Ben Garner and his team answer fan questions

A question and answer session with Ben Garner, Scott Marshall and Anthony Hayes was held at The Valley this evening, chaired by Charlotte Richardson.  All the questions had been submitted by supporters but there was no opportunity for follow-up questions from the floor. This is an attempt at a brief summary of what was said:

Q: How do you know one another ?

BG: Scott and I did our UEFA badges together about fifteen years ago. I kept in touch with him. When I went to Swindon I spoke to Reading people who spoke very highly of him. Once I got to know Anthony it was a simple decision. Both my agent and Steve Avory recommended him.

SM: I'm loving it here. I enjoy the environment Ben is creating.

AH: This is my seventh season at CAFC, having started as an under 16s coach. I am enjoying Ben's style of play and I am learning a lot. I try to come in every day and add value to the players in some way.

Q: How do you plan for each game ?

BG: We train from Tuesday through to Saturday (not a day off on Wednesday). It is about finding a balance between preparing for the specific opposition but also working on what we can do to affect the game. We have two full-time analysts and two interns who provide visual clips. During a game we can consult our IPad and react to what is happening. We have an IPad with a time delay so we can watch fifteen seconds before an incident occurs. We have to adapt, make decisions and get information to the players.

Q: How much of half time are you speaking with the players ?

BG: We speak together as a management team first and agree the key messages. We will have had radio contact with the analysts during the half and they will have prepared visuals. I do get angry sometimes but I try not to express it too often because it loses its effect. I prefer to explain why I was angry on the training ground a few days later.

Q: We have an identity now and a style of play. What needs to improve ?

BG: I've been impressed how the players have taken on board the messages we are giving them. I have felt an excitement coming back from the players.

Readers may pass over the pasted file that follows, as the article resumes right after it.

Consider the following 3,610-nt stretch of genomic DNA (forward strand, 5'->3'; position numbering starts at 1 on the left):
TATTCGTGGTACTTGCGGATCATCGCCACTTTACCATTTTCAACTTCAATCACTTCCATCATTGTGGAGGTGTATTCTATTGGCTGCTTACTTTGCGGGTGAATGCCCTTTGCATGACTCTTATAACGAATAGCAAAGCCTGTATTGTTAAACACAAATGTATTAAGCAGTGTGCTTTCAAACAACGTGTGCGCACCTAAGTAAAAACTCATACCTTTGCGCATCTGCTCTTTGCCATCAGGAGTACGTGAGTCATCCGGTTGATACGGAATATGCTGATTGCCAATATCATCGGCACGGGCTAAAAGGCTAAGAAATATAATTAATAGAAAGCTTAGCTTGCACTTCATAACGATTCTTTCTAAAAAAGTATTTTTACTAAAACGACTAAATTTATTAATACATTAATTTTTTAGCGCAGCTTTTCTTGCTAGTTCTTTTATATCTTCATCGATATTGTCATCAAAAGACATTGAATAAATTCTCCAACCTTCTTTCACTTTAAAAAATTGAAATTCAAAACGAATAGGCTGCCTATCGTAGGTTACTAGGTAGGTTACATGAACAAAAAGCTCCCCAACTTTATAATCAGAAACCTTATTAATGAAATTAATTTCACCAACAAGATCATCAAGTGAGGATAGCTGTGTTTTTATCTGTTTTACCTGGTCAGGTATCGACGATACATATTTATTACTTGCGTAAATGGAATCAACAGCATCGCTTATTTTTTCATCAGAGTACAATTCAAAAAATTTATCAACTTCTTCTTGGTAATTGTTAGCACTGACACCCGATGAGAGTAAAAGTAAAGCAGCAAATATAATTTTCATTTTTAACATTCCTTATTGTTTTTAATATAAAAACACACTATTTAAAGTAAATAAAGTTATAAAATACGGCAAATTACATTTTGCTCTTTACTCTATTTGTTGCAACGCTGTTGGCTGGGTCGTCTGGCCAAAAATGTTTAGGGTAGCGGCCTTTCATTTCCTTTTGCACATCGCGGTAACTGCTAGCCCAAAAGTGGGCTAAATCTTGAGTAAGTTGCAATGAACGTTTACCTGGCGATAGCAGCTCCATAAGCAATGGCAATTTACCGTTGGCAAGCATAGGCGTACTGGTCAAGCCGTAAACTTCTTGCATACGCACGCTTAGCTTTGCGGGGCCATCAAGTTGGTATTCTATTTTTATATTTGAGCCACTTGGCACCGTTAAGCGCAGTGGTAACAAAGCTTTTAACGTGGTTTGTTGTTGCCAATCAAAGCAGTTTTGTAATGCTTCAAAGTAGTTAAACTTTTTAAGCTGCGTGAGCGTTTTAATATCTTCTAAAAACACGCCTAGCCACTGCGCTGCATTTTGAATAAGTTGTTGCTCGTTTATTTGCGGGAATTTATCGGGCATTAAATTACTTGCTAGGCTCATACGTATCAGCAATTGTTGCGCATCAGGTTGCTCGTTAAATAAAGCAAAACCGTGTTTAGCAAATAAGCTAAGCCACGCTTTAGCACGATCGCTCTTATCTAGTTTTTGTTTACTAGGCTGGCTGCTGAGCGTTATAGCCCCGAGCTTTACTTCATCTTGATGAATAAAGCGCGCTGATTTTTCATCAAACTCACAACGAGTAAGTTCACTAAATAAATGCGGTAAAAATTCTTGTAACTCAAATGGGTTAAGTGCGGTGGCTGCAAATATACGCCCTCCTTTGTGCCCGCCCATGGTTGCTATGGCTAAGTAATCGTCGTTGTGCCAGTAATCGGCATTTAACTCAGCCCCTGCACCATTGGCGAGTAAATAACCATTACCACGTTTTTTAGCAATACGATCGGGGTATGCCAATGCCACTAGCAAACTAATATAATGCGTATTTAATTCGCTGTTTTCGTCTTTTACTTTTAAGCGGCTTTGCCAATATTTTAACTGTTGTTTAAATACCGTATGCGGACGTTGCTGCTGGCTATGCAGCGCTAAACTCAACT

AH: The clarity of the messages we give players is vital - both with and without the ball. The way we play now is a significant shift from previously. We have to be patient.

BG: The psychological side is vital. The players really need to believe in it. If there are setbacks their confidence can falter. Against Fleetwood we resorted to direct football too early. The players need to be mentally strong even if the supporters are getting impatient. If we don't stick at it how are we going to get better at it ? We have a lot of one to one conversations and we review moments to build confidence.

Q: Would Jayden Stockley be more effective if he had a partner in a 4-4-2 system ?

BG: It is my job to get the best out of this group. If Jayden had a partner up top we would have one less in midfield. It is about finding a balance. We started the season with only two fit centre forwards, one of whom is eighteen but we have created chances. We need to fine tune the system not rip it up.

AH: Jayden has been unlucky. He has had chances and he would admit he should have had a few goals.

Q: Do you do specialist individual training with players ?

SM: I am getting to know all the players as individuals - how they think and see the game. I try to speak in their ears at the right moment. It is also nice to hear what they think. Sometimes it can change your thinking.

Q: What is your favourite part of coaching ?

AH: I like to wake up in the morning and ask myself how I can inspire players. I want to help create an aspirational culture. I enjoy working on finishing. I also lead on set plays, so perhaps better not go into that now !

BG: I like working with the front players too. When the players split into groups I will watch one group live and the others on video later.

SM: I was a defender but I do like to coach attacking play as well.

Q: Do you regret letting Conor Washington go without a replacement ?

BG: No, because I wasn't here. We know what we want - someone with energy who can run behind off the shoulder and maintain a press. I haven't been given assurances about the January window but the recruitment team has a shortlist and I will be knocking on the door

Q: What is the toughest conversation in football ?

AH/ BG:  Releasing young players when you don't think they are good enough

SM: It is important to make sure it doesn't come as too much of a shock. You can do it respectfully and you can always stress that they can come back or make it elsewhere.

AH: Last year we released Terrell Agyemang and he's just signed for Man City. It will be interesting to see how he gets on.

Q: We have yet to score from a set piece but Barnsley have got 40% of their goals from set plays. How do you combat that?

BG: Scored two, conceded one !

AH: We need to simplify their roles and work on delivery. We must play to our strengths and work diligently to improve.

Q: You've been quoted as saying a top six finish would be an over achievement ?

BG: There are no short cuts. It is all about hard work and dedication on the training ground. We have time to make improvements and with investment in January we might surprise a few people.